The second thought was to ask what sort of defence against unwanted advances “We’re Baptists!” is. Is being a Baptist the dating equivalent of Kryptonite to the prospective superman lothario, causing him to lose all allure unless he flees immediately. Do Baptists not participate in dating rituals thus rendering the approach unnecessary? Is declaring oneself to be a Baptist a way of pouring cold water on a suitor’s ardour?
And thirdly, why did the man give up so meekly? Was it the fluster and panic in their voices as the young women declared their Baptist allegiance? Did he realise he was sitting down at the wrong table? Or was he allergic to copious amounts of water?
Since Baptists owe their denominational origins to John the Baptist* I thought I would leave you with one more question:
Q. What do Winnie the Pooh and John the Baptist have in common?
A. They both have the same middle name
**Irony doesn’t work in written text
Today I am off to a three-day conference for Baptist Ministers in the Eastern Baptist Association. It should be a good time of refreshing, sharing of ideas, chatting, eating and all the rest of the important things that happen. Oh yes, the main sessions look good too, being led by my old friend Viv O’Brien.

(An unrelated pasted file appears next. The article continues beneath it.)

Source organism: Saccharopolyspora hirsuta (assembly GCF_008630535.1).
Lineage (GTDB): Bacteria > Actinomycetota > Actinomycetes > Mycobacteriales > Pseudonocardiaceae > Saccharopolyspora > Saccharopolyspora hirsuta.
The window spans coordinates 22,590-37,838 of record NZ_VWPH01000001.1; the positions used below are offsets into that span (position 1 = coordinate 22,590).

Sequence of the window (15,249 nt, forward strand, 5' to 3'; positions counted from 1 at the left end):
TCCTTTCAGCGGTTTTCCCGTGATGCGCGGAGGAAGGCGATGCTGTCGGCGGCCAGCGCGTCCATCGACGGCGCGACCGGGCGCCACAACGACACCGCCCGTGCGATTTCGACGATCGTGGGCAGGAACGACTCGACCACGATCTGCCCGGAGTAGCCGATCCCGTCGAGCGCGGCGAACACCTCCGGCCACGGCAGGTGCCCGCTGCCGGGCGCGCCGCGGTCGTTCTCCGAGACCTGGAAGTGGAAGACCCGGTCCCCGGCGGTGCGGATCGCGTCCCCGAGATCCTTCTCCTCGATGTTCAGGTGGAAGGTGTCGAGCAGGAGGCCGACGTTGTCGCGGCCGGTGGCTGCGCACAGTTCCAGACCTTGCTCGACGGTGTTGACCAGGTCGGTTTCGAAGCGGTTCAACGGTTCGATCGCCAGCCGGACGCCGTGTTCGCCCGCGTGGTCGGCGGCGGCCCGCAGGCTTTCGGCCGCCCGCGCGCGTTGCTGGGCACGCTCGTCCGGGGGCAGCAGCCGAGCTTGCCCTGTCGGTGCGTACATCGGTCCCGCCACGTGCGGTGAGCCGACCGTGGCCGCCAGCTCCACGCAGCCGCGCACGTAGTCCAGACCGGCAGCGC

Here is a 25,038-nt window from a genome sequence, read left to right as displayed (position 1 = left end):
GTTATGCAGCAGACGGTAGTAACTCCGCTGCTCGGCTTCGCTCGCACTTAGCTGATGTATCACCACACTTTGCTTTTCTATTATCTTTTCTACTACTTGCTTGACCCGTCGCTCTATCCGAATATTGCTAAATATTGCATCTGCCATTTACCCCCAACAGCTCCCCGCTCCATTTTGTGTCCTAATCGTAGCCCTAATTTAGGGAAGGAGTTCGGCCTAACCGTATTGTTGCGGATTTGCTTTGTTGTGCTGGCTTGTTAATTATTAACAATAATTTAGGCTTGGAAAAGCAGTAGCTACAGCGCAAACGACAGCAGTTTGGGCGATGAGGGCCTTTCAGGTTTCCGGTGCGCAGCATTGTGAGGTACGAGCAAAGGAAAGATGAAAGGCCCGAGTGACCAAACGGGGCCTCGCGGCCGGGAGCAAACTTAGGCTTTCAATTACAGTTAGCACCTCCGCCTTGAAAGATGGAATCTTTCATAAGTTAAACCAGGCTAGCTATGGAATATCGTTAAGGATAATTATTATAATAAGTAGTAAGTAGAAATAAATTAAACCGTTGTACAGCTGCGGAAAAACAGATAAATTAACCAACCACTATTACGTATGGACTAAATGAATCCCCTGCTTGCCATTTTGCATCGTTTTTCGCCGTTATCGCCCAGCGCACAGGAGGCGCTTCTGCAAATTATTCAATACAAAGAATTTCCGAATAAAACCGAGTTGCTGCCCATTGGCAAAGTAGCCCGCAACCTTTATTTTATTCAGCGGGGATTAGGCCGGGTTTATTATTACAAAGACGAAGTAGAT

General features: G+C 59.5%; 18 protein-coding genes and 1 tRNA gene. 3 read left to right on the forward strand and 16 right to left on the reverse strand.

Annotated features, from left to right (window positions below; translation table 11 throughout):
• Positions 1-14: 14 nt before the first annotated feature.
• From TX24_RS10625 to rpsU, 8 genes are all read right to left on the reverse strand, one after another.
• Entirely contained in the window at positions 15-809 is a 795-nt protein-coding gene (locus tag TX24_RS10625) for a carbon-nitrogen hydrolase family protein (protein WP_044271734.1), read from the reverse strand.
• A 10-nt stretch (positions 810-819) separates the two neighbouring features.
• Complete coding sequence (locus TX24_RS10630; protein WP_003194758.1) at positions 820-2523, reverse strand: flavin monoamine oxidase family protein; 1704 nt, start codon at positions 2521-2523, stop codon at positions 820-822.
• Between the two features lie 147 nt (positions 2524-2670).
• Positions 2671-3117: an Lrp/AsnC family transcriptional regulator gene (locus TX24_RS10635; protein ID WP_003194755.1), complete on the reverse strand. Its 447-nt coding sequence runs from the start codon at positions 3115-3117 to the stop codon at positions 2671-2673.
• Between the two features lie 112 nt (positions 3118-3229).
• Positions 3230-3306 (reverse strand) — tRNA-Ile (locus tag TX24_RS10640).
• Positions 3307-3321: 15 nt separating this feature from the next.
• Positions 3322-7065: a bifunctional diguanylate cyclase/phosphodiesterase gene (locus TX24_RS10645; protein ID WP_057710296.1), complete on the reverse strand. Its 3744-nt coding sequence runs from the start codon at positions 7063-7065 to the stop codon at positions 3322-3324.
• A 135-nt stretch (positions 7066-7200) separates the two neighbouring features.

Going to this conference reminds me of an experience I had a while ago when I went to a conference centre when there was another Christian conference running at the same time. I knew one of the participants, who was running a stall in their ‘marketplace’ and he invited me to come over and see him during one of the breaks. As I was interested in the subject of that conference I gladly accepted the invitation and was happily looking over the different stalls (wallet in hand) when one of the leaders of that conference approached me and asked if I was a member of the conference.